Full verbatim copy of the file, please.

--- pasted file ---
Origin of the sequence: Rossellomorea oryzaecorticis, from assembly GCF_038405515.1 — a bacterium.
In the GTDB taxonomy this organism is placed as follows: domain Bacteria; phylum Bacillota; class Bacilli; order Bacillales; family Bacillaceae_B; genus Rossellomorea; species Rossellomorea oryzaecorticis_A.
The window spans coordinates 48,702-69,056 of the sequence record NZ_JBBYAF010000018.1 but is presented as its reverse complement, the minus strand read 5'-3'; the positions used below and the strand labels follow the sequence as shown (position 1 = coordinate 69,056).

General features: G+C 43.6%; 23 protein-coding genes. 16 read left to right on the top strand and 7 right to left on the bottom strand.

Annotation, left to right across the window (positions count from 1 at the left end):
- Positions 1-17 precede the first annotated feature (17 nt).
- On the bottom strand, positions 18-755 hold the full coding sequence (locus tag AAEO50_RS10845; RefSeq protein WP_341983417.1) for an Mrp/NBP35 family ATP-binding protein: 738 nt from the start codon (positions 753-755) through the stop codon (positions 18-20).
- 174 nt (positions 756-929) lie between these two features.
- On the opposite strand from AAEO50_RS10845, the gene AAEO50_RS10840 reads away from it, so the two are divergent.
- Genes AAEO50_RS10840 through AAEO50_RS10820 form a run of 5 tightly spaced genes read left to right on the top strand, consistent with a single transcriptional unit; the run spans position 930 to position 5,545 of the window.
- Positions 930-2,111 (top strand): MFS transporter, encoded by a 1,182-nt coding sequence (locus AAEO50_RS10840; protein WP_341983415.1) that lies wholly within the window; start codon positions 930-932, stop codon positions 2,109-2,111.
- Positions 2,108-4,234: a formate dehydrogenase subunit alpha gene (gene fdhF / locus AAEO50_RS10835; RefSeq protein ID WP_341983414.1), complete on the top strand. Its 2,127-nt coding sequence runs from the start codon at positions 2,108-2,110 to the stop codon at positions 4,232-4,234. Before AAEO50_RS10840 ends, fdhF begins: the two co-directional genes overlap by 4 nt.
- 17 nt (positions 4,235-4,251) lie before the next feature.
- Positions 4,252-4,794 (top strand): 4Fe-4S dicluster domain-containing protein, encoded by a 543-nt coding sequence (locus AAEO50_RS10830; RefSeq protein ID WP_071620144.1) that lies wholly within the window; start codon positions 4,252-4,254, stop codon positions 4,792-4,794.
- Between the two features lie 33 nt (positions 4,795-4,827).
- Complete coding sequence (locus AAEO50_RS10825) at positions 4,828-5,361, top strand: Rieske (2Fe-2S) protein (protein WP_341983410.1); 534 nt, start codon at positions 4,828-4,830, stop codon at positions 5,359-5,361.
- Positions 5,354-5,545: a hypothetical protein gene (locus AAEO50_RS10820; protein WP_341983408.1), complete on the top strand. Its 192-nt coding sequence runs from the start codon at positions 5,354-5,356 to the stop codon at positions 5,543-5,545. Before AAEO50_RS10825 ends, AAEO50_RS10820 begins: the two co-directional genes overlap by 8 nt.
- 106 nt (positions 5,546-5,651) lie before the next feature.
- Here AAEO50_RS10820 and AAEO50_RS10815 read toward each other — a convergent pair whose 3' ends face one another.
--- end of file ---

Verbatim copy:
Origin of the sequence: Rossellomorea oryzaecorticis, from assembly GCF_038405515.1 — a bacterium.
In the GTDB taxonomy this organism is placed as follows: domain Bacteria; phylum Bacillota; class Bacilli; order Bacillales; family Bacillaceae_B; genus Rossellomorea; species Rossellomorea oryzaecorticis_A.
The window spans coordinates 48,702-69,056 of the sequence record NZ_JBBYAF010000018.1 but is presented as its reverse complement, the minus strand read 5'-3'; the positions used below and the strand labels follow the sequence as shown (position 1 = coordinate 69,056).

General features: G+C 43.6%; 23 protein-coding genes. 16 read left to right on the top strand and 7 right to left on the bottom strand.

Annotation, left to right across the window (positions count from 1 at the left end):
- Positions 1-17 precede the first annotated feature (17 nt).
- On the bottom strand, positions 18-755 hold the full coding sequence (locus tag AAEO50_RS10845; RefSeq protein WP_341983417.1) for an Mrp/NBP35 family ATP-binding protein: 738 nt from the start codon (positions 753-755) through the stop codon (positions 18-20).
- 174 nt (positions 756-929) lie between these two features.
- On the opposite strand from AAEO50_RS10845, the gene AAEO50_RS10840 reads away from it, so the two are divergent.
- Genes AAEO50_RS10840 through AAEO50_RS10820 form a run of 5 tightly spaced genes read left to right on the top strand, consistent with a single transcriptional unit; the run spans position 930 to position 5,545 of the window.
- Positions 930-2,111 (top strand): MFS transporter, encoded by a 1,182-nt coding sequence (locus AAEO50_RS10840; protein WP_341983415.1) that lies wholly within the window; start codon positions 930-932, stop codon positions 2,109-2,111.
- Positions 2,108-4,234: a formate dehydrogenase subunit alpha gene (gene fdhF / locus AAEO50_RS10835; RefSeq protein ID WP_341983414.1), complete on the top strand. Its 2,127-nt coding sequence runs from the start codon at positions 2,108-2,110 to the stop codon at positions 4,232-4,234. Before AAEO50_RS10840 ends, fdhF begins: the two co-directional genes overlap by 4 nt.
- 17 nt (positions 4,235-4,251) lie before the next feature.
- Positions 4,252-4,794 (top strand): 4Fe-4S dicluster domain-containing protein, encoded by a 543-nt coding sequence (locus AAEO50_RS10830; RefSeq protein ID WP_071620144.1) that lies wholly within the window; start codon positions 4,252-4,254, stop codon positions 4,792-4,794.
- Between the two features lie 33 nt (positions 4,795-4,827).
- Complete coding sequence (locus AAEO50_RS10825) at positions 4,828-5,361, top strand: Rieske (2Fe-2S) protein (protein WP_341983410.1); 534 nt, start codon at positions 4,828-4,830, stop codon at positions 5,359-5,361.
- Positions 5,354-5,545: a hypothetical protein gene (locus AAEO50_RS10820; protein WP_341983408.1), complete on the top strand. Its 192-nt coding sequence runs from the start codon at positions 5,354-5,356 to the stop codon at positions 5,543-5,545. Before AAEO50_RS10825 ends, AAEO50_RS10820 begins: the two co-directional genes overlap by 8 nt.
- 106 nt (positions 5,546-5,651) lie before the next feature.
- Here AAEO50_RS10820 and AAEO50_RS10815 read toward each other — a convergent pair whose 3' ends face one another.